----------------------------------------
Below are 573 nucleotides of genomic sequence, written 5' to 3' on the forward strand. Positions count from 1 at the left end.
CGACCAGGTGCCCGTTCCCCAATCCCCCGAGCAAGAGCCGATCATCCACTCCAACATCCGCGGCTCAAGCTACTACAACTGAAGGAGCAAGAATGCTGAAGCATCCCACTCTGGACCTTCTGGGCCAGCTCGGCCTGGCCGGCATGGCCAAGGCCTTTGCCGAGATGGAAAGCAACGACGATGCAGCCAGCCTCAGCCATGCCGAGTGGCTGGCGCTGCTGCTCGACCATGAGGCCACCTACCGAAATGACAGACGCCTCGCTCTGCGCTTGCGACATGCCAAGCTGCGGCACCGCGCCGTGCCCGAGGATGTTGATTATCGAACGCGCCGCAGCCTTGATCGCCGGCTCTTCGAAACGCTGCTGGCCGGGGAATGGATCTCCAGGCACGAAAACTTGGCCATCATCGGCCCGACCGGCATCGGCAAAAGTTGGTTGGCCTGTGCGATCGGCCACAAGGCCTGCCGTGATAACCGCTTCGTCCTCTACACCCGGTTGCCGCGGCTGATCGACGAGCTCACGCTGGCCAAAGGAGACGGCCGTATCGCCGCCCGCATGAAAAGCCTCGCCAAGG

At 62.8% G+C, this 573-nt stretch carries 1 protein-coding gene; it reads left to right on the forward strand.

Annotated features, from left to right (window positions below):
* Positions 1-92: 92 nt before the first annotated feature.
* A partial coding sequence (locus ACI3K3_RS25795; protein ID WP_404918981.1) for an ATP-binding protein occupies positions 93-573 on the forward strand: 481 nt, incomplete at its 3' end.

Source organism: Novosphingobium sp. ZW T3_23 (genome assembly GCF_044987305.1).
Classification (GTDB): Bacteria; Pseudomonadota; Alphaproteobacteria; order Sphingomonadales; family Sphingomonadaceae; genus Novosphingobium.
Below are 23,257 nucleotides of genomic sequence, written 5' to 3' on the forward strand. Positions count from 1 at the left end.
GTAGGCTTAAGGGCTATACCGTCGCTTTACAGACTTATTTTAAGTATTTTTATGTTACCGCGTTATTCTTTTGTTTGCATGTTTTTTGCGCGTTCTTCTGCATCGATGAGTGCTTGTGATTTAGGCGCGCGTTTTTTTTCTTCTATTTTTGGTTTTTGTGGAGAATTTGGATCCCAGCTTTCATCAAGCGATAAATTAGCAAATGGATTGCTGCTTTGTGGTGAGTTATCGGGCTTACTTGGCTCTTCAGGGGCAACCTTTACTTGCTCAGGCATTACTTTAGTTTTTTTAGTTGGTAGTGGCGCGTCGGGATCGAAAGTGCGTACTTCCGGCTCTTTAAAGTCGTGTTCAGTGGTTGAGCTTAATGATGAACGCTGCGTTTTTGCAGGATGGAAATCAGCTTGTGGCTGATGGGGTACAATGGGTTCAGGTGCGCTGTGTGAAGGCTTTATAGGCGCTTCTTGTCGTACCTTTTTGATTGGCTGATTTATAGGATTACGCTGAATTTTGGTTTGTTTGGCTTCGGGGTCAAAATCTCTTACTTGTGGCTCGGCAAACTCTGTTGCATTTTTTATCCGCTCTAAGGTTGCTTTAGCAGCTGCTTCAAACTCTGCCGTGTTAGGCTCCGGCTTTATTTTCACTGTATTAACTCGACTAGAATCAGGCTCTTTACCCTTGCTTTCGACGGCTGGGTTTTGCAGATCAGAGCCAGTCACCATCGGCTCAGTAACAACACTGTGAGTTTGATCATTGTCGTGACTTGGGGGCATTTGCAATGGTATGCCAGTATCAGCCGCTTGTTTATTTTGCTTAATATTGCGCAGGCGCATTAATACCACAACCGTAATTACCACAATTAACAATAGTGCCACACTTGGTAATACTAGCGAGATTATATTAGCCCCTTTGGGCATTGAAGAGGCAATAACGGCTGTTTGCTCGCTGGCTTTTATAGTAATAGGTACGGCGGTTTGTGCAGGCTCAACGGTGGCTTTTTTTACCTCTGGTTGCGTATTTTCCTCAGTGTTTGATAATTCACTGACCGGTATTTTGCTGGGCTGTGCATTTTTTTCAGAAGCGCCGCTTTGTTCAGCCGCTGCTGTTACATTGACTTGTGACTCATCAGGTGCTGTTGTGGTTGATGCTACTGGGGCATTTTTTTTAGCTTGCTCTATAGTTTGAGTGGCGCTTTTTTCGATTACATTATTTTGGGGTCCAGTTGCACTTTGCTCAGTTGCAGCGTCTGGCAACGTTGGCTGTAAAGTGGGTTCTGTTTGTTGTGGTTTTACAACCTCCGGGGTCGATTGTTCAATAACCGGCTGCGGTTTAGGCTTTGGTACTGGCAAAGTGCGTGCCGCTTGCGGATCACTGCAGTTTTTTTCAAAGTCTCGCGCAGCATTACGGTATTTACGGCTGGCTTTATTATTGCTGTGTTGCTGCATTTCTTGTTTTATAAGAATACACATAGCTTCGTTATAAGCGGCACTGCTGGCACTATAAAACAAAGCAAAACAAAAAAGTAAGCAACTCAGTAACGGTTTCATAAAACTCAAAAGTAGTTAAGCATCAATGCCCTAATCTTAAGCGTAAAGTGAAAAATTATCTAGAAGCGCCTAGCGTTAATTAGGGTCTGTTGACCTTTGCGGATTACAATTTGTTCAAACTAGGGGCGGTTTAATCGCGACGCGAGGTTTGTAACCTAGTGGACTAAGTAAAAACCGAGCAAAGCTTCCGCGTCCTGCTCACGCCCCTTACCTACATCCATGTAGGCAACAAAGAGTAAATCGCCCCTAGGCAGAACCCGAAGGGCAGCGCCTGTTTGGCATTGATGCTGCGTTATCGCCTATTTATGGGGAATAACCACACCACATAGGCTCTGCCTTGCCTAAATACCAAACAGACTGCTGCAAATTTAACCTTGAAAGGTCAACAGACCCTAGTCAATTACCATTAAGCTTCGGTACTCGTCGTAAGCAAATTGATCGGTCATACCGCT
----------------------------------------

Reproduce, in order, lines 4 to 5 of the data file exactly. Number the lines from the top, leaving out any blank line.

Annotated features, from left to right (window positions below):
* Positions 1-92: 92 nt before the first annotated feature.